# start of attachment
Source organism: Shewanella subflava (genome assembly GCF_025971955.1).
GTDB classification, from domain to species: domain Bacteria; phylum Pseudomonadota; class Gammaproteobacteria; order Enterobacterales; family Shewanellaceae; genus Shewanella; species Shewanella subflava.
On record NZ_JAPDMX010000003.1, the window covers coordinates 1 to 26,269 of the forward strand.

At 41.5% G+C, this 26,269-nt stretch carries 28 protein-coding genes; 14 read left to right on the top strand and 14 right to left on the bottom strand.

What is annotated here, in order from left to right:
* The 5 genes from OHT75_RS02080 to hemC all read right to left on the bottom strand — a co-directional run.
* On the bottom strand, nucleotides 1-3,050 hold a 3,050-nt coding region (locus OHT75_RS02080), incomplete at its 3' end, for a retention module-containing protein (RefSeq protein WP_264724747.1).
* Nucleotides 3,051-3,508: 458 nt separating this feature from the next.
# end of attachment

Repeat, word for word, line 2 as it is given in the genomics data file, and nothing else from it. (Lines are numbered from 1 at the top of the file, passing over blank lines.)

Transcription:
GTDB classification, from domain to species: domain Bacteria; phylum Pseudomonadota; class Gammaproteobacteria; order Enterobacterales; family Shewanellaceae; genus Shewanella; species Shewanella subflava.